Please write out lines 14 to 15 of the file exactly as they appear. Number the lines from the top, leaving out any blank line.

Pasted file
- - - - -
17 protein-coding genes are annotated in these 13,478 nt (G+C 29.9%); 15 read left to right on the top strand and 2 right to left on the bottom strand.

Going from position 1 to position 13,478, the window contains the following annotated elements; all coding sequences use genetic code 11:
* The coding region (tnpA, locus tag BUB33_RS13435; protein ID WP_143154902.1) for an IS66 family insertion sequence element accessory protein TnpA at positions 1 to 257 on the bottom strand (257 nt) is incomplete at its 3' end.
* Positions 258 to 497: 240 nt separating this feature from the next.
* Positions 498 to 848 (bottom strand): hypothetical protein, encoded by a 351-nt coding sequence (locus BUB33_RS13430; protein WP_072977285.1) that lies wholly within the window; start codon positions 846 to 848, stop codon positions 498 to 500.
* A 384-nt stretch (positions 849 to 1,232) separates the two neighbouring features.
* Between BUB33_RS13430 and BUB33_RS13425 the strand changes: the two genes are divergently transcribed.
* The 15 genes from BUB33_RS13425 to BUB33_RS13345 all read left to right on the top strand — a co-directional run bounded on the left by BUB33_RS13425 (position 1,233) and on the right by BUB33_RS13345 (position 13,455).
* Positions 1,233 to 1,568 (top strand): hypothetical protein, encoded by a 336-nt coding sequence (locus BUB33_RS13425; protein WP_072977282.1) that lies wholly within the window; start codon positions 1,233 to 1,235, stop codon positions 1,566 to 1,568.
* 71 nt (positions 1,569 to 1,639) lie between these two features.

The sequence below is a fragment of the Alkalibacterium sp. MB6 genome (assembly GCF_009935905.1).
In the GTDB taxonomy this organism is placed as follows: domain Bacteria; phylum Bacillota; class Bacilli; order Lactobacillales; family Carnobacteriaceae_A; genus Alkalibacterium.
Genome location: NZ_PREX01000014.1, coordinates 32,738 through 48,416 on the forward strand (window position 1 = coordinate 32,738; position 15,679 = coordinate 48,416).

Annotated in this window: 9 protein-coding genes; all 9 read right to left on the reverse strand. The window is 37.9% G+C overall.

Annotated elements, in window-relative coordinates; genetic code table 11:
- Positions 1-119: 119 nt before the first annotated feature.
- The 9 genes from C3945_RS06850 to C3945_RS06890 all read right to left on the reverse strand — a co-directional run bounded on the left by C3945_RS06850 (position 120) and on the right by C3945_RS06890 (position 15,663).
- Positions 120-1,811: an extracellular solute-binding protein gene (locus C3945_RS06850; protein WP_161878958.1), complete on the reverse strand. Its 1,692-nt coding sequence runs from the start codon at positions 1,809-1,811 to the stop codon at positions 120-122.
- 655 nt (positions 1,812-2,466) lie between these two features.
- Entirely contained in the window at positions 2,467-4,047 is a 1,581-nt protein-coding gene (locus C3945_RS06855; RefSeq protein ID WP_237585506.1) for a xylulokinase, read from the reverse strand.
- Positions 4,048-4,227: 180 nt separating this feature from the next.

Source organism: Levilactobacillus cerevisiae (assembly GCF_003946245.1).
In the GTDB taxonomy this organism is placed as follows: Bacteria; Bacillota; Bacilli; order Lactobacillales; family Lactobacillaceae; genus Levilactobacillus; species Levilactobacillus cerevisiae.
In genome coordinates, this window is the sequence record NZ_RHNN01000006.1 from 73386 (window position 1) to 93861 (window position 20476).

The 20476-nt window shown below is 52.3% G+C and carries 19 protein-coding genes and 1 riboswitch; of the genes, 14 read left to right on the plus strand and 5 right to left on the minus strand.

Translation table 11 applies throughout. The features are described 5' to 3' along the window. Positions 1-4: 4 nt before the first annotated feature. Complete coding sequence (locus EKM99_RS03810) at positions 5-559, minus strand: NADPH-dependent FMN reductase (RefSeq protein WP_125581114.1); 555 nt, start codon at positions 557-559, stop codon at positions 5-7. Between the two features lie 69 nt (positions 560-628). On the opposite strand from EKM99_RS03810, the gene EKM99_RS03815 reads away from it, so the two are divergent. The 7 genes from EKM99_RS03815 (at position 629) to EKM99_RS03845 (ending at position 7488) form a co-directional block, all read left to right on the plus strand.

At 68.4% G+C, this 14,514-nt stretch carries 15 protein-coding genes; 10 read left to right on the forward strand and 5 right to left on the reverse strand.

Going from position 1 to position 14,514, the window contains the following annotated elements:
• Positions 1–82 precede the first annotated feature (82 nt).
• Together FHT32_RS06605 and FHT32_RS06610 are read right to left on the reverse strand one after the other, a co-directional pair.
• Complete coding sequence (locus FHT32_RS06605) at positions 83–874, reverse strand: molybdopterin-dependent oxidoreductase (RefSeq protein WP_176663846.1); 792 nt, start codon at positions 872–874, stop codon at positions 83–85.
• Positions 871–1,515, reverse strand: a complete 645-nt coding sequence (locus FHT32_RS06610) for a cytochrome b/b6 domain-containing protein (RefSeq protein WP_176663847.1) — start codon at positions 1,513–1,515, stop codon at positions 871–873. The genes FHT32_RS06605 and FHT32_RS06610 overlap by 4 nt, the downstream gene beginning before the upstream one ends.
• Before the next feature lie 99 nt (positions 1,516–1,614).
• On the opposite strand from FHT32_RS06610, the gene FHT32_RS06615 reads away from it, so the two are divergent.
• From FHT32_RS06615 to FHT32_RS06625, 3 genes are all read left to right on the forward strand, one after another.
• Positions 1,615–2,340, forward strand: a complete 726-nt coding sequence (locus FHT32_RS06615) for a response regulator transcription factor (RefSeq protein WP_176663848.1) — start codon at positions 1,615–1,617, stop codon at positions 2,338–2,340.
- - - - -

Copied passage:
Annotated in this window: 9 protein-coding genes; all 9 read right to left on the reverse strand. The window is 37.9% G+C overall.

Annotated elements, in window-relative coordinates; genetic code table 11: